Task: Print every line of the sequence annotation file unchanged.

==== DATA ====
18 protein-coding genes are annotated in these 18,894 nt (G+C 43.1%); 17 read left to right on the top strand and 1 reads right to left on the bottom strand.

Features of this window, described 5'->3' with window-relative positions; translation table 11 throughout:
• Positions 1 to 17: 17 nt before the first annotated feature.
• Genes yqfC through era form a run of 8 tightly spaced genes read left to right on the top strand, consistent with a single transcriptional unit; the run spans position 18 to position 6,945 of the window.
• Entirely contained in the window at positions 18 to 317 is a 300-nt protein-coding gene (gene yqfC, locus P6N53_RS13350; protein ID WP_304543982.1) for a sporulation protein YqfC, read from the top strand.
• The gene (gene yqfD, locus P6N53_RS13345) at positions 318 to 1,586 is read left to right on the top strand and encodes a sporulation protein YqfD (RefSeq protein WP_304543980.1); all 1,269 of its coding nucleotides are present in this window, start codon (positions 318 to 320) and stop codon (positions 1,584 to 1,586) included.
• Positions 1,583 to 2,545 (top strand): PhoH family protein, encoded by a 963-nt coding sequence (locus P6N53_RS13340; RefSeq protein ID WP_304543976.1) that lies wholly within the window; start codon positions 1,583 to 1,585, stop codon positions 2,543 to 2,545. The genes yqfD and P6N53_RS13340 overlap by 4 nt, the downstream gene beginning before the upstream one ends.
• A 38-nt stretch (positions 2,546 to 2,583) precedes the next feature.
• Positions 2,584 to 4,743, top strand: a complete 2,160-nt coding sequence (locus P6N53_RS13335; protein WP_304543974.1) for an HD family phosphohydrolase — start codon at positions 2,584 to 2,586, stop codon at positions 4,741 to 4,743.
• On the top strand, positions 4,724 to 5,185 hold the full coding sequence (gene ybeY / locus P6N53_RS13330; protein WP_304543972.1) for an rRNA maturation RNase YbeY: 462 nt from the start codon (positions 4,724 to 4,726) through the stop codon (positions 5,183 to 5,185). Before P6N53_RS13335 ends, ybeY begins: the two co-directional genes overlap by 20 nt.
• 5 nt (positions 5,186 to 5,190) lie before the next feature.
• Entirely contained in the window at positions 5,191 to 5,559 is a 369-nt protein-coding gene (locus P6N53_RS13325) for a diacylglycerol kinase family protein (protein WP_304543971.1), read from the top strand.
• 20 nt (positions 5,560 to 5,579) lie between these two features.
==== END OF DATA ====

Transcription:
18 protein-coding genes are annotated in these 18,894 nt (G+C 43.1%); 17 read left to right on the top strand and 1 reads right to left on the bottom strand.

Features of this window, described 5'->3' with window-relative positions; translation table 11 throughout:
• Positions 1 to 17: 17 nt before the first annotated feature.
• Genes yqfC through era form a run of 8 tightly spaced genes read left to right on the top strand, consistent with a single transcriptional unit; the run spans position 18 to position 6,945 of the window.
• Entirely contained in the window at positions 18 to 317 is a 300-nt protein-coding gene (gene yqfC, locus P6N53_RS13350; protein ID WP_304543982.1) for a sporulation protein YqfC, read from the top strand.
• The gene (gene yqfD, locus P6N53_RS13345) at positions 318 to 1,586 is read left to right on the top strand and encodes a sporulation protein YqfD (RefSeq protein WP_304543980.1); all 1,269 of its coding nucleotides are present in this window, start codon (positions 318 to 320) and stop codon (positions 1,584 to 1,586) included.
• Positions 1,583 to 2,545 (top strand): PhoH family protein, encoded by a 963-nt coding sequence (locus P6N53_RS13340; RefSeq protein ID WP_304543976.1) that lies wholly within the window; start codon positions 1,583 to 1,585, stop codon positions 2,543 to 2,545. The genes yqfD and P6N53_RS13340 overlap by 4 nt, the downstream gene beginning before the upstream one ends.
• A 38-nt stretch (positions 2,546 to 2,583) precedes the next feature.
• Positions 2,584 to 4,743, top strand: a complete 2,160-nt coding sequence (locus P6N53_RS13335; protein WP_304543974.1) for an HD family phosphohydrolase — start codon at positions 2,584 to 2,586, stop codon at positions 4,741 to 4,743.
• On the top strand, positions 4,724 to 5,185 hold the full coding sequence (gene ybeY / locus P6N53_RS13330; protein WP_304543972.1) for an rRNA maturation RNase YbeY: 462 nt from the start codon (positions 4,724 to 4,726) through the stop codon (positions 5,183 to 5,185). Before P6N53_RS13335 ends, ybeY begins: the two co-directional genes overlap by 20 nt.
• 5 nt (positions 5,186 to 5,190) lie before the next feature.
• Entirely contained in the window at positions 5,191 to 5,559 is a 369-nt protein-coding gene (locus P6N53_RS13325) for a diacylglycerol kinase family protein (protein WP_304543971.1), read from the top strand.
• 20 nt (positions 5,560 to 5,579) lie between these two features.